Author: South Wales Miners Library, Swansea University

Provider: South Wales Miners' Library

Rights: Unknown

Interview of Lewis, Bryn and Lewis, Mrs by Egan, David on 28th January 1973.
The interview forms part of Swansea University’s South Wales Miners’ Library collection.

1 audio file (3 m 20 sec.)

Loading…

Transcription

Egan, David: The First World War didn’t have any effect on drinking did it?

Lewis, Bryn: Yes it did. One effect and I always quoted it, that in the First World War, Lloyd George rose the price of beer to 6d, from 3d. to 6d., and practically the whole of Wales and big parts of England, stopped drinking beer for a week. It seemed very strange and you never see the history of it, they very practically stopped drinking beer for a week, and then they introduced a lower gravity beer at 4d., and then the trade came back. But the funny part about it, and its stuck in my mind ever since was, and I always say, that no man can tell the difference between one beer or another, because we had the fourpenny and sixpenny beer in our house, and I made a genuine mistake. If my father knew he would have knocked my head off, because he was too honest to be a publican or a business man, my father was, my mother was different. But I made a mistake, and I put the fourpenny on the sixpenny tap and the sixpenny on the fourpenny. Well the men used to come in and they didn’t want the bloody cheap stuff, the fourpenny, they wanted the sixpenny, the tidy beer, and they didn’t know it, and I didn’t realise it for quite a while, that they were paying sixpence for the fourpenny beer, and they couldn’t tell the difference. Well after that we ordered very few hogs heads of sixpenny beer, it was nearly all fourpenny and you were paying sixpence for it.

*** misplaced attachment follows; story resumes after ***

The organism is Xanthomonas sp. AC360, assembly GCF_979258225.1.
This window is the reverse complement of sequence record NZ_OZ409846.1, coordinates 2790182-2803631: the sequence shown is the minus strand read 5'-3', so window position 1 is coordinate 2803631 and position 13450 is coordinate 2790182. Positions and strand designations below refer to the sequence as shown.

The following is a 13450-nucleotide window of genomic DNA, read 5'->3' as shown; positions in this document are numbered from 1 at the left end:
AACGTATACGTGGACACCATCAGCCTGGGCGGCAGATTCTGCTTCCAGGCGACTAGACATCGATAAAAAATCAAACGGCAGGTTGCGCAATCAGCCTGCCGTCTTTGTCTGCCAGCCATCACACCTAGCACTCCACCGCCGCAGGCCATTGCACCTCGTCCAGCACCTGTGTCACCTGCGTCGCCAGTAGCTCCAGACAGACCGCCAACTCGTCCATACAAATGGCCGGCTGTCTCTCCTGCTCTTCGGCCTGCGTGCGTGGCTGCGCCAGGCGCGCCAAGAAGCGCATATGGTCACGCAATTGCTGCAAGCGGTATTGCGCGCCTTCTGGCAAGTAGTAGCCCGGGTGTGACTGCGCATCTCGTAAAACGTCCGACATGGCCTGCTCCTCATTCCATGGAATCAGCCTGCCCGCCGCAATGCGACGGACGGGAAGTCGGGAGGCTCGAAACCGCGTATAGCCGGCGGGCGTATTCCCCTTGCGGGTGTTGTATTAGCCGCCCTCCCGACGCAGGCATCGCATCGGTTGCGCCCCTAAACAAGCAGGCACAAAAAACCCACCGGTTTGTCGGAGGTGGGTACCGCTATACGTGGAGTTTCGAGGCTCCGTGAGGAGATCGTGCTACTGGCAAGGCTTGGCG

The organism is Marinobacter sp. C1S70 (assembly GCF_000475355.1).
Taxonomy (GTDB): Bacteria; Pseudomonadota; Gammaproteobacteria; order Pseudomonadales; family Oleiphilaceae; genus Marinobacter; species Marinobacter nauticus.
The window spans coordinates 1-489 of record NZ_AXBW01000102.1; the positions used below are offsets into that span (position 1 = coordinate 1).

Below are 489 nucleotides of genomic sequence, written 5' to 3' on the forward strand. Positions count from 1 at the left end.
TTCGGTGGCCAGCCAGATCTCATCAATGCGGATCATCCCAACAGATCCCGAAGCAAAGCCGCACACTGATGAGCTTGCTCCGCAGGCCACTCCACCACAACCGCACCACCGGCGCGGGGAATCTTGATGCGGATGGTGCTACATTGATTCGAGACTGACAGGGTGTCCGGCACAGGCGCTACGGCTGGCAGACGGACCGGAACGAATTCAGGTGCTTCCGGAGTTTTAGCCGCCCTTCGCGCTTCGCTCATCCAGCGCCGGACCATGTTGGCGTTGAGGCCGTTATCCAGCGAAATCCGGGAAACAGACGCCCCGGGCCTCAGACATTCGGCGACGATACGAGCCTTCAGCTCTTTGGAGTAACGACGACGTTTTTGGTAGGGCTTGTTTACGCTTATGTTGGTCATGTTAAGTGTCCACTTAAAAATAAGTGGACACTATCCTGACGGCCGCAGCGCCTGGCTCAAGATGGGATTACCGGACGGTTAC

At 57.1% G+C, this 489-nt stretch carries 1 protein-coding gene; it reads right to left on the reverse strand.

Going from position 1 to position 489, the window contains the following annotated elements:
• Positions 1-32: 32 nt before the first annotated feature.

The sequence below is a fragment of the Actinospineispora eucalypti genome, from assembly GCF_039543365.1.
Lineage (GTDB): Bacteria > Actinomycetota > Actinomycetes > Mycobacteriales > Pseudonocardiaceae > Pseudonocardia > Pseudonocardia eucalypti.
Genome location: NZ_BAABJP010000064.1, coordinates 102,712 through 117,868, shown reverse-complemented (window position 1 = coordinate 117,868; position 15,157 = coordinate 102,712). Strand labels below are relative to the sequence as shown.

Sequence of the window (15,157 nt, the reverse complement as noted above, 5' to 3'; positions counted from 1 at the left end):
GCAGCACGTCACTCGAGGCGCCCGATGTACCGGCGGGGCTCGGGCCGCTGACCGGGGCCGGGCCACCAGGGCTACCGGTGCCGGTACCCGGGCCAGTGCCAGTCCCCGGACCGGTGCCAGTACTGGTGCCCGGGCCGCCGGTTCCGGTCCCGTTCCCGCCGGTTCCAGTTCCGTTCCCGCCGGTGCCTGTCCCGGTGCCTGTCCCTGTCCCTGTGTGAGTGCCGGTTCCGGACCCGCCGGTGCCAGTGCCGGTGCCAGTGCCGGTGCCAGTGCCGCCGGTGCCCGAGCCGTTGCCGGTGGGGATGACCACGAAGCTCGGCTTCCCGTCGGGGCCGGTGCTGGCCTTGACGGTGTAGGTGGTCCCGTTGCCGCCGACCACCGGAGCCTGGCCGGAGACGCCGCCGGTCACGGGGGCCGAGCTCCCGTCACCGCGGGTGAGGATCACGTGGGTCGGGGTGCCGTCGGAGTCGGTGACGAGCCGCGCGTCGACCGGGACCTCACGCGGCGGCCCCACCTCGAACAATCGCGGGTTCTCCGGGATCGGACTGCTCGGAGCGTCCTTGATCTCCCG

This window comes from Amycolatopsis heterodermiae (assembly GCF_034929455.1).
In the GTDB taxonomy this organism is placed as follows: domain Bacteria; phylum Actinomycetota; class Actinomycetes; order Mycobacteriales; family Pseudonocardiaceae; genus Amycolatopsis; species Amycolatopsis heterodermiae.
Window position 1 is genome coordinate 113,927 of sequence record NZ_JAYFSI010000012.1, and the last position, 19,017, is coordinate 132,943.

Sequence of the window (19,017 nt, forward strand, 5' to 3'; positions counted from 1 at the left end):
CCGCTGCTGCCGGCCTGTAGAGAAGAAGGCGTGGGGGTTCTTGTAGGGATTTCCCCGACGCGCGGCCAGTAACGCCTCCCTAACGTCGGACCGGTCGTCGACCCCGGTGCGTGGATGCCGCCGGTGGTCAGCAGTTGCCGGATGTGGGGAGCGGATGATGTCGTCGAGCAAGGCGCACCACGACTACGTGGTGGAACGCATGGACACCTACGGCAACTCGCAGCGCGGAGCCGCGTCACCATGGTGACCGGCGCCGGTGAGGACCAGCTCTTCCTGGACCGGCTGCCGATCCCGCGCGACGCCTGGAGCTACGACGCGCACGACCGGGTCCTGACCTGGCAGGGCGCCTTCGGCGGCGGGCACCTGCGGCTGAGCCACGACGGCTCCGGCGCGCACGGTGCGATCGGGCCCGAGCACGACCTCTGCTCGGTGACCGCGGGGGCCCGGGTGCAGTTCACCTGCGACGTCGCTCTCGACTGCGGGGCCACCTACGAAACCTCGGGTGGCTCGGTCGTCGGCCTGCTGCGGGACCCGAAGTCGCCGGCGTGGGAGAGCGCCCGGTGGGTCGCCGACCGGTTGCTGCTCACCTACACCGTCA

Egan, David: How prevalent in the period we are talking about, was drunkenness? Was bad drinking in the period now before and during the First World War, how much drunkenness was there?

Lewis, Bryn: Oh a lot of drunkenness, a lot of drunkenness, and nearly every Saturday night a lot of fighting you see

Lewis, Mrs: More so outside the New Inn. There was more fighting outside the New Inn than anywhere else

Lewis, Bryn: Oh yes there was

Lewis, Mrs: that’s what I ’m saying

Lewis, Bryn: Outside, and they used to be fighting inside. But in this bar we had, there was a partition with a door, and they would start to fight, well my father, my mother could get amongst them, but my father wouldn’t. But he'd stand by the door with a doub, and as they come near the door he'd catch hold of one of them that was fighting, pull it and shut the door, you see. And, but my mother would get amongst them.